So delighted to see the Tsalala lioness. My heart still aches to see her alone. I still remember the special sightings of her and her mother. But the young Tsalala is hanging on and is doing so well. That’s a real tribute to her mother: using the skills she was taught to survive and then – I pray – to thrive. I hope she is able to find a companion to help her on her journey.
It would also be good to see the Birmingham male again. Hopefully he will return from Singita one day with the Nkuhuma male.
Very strange to see Dark Mane on Londolozi, but it seems that there are a lot of unusual movements at the moment. I prefer the periods of stability – when life is a little more predictable and when lions have a greater chance of successfully raising their cubs. I hope those days will return.
We spend the morning intrigued for a number of reasons. Firstly we find one of the Northern Avoca Males feeding on a young giraffe kill with a few of the Ntsevu Sub-adults. The intrigue comes from the fact that the Northern Avoca Male we are with is known as the Dark-maned Male, who hardly ever comes onto Londolozi. To our knowledge, he is not the father of these young lions and so we would have expected a little more hostility between them. Yes, he dominates the carcass as a larger lion would, but this is fairly unusual behaviour unless he could have spent more time with the Ntsevu Females than we are aware of.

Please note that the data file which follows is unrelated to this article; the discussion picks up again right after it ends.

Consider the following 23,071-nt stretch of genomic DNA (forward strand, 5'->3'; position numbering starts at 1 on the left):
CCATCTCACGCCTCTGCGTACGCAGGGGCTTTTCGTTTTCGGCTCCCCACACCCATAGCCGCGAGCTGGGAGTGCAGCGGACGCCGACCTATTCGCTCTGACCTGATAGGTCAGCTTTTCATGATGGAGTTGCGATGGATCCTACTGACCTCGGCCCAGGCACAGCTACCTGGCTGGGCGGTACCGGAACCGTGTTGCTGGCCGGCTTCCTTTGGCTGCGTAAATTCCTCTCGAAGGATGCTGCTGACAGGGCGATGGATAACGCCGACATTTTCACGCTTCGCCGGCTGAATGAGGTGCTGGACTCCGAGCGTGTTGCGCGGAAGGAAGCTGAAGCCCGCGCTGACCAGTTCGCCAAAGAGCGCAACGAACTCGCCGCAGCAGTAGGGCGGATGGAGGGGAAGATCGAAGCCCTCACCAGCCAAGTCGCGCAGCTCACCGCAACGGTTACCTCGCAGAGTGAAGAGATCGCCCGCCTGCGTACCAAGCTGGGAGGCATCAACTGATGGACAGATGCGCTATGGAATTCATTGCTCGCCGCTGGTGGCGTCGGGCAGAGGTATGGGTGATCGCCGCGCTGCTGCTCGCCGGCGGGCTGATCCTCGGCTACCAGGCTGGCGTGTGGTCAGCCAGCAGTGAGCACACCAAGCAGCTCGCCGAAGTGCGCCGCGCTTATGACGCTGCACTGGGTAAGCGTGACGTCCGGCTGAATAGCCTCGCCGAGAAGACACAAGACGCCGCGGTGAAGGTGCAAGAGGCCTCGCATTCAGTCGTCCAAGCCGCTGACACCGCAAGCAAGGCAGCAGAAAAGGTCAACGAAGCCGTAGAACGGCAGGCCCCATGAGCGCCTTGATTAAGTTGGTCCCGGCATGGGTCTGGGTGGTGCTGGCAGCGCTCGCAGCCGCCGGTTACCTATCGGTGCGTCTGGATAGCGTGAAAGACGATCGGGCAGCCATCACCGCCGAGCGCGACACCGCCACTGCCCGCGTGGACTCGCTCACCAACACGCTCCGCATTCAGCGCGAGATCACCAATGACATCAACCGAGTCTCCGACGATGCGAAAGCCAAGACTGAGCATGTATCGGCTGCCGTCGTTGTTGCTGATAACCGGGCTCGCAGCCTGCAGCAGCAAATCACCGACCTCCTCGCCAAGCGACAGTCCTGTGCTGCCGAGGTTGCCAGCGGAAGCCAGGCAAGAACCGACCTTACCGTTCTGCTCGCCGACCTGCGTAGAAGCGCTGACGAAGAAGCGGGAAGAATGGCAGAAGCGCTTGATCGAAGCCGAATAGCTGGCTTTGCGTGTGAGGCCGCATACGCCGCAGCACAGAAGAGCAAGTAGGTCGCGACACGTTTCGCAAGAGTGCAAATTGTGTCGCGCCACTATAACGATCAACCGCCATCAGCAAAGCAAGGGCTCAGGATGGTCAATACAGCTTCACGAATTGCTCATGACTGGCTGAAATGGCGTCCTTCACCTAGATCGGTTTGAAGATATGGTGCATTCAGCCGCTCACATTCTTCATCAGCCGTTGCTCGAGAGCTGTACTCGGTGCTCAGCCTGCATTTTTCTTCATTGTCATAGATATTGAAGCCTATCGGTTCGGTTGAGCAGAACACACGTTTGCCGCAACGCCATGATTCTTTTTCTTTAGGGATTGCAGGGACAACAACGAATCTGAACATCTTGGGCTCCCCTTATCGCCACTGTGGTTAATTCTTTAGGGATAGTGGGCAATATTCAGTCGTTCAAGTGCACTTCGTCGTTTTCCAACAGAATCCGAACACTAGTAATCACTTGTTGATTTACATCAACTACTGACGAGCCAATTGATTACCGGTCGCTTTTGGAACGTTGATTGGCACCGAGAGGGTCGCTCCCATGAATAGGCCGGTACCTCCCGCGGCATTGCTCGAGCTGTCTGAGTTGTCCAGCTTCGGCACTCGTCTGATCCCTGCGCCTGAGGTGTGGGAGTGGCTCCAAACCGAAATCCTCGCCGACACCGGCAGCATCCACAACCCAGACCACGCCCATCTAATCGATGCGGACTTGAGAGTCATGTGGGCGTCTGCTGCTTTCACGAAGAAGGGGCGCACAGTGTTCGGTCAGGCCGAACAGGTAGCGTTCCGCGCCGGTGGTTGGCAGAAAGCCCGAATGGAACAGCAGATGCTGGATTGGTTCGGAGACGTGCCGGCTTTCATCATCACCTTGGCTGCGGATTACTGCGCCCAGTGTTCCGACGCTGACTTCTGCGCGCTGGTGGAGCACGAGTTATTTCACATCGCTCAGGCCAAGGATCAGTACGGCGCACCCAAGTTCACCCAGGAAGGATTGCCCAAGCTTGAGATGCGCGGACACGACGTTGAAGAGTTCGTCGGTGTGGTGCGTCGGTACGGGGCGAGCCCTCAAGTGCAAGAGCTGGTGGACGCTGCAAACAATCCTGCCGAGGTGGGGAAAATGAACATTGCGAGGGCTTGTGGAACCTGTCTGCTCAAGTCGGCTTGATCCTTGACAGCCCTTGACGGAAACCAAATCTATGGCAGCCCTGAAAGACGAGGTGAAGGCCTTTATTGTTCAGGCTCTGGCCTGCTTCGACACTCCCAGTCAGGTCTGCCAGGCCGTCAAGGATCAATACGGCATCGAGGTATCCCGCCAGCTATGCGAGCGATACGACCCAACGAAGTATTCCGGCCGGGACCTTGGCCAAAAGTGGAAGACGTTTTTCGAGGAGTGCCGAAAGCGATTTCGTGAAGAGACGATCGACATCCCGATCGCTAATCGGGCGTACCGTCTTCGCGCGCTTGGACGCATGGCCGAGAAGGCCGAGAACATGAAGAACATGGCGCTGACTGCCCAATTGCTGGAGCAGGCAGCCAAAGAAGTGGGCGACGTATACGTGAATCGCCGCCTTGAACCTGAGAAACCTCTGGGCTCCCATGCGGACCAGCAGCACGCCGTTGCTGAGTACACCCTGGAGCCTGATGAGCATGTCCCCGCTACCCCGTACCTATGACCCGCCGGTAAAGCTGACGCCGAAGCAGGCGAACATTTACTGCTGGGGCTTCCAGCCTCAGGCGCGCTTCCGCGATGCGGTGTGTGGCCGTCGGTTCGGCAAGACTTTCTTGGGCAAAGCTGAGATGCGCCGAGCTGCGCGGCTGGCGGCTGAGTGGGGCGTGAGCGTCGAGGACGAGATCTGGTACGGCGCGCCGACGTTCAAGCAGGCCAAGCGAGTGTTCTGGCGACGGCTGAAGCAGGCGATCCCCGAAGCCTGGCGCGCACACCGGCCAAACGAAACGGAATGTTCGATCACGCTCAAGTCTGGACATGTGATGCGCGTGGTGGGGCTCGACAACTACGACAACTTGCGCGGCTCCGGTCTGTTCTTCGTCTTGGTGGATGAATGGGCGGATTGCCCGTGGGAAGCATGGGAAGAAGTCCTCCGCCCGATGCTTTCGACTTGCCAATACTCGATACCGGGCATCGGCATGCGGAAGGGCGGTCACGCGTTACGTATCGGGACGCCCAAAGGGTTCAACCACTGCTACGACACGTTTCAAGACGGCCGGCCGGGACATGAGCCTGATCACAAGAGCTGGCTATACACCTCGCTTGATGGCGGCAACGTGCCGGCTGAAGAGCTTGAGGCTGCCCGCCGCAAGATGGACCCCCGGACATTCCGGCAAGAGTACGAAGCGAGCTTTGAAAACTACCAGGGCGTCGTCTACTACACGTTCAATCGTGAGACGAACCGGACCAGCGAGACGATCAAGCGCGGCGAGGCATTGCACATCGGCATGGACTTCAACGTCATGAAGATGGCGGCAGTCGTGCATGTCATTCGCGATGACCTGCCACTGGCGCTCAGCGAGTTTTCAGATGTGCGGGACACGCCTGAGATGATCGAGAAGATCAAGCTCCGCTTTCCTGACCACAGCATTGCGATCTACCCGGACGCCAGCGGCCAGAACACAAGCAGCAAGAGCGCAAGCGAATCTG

What then baffles us further is that the Tsalala Lioness was found very nearby, by the time we get to her she has moved away from the feeding lions. This gets us thinking that she most likely killed the giraffe and through the possible commotion, with hyenas the other lions could have heard this and moved in to steal the carcass. She had a full belly and looked in perfect condition.
We then enjoy yet another sighting of one of the Nkoveni Young Females as she waits at the top of the dead knobthorn for her mother to return. We have high hopes of capturing a great image as she stands up and stretches before descending the tree. We were successful!
Enjoy this Virtual Safari…
To view the YouTube link, click here.
It is amazing to see that the Tsalala Female is still doing so well. We are hoping to see the Birmingham Male again soon too.
Things will eventually settle down again but these periods of unrest are inevitable with the lion dynamics and are all part of the process.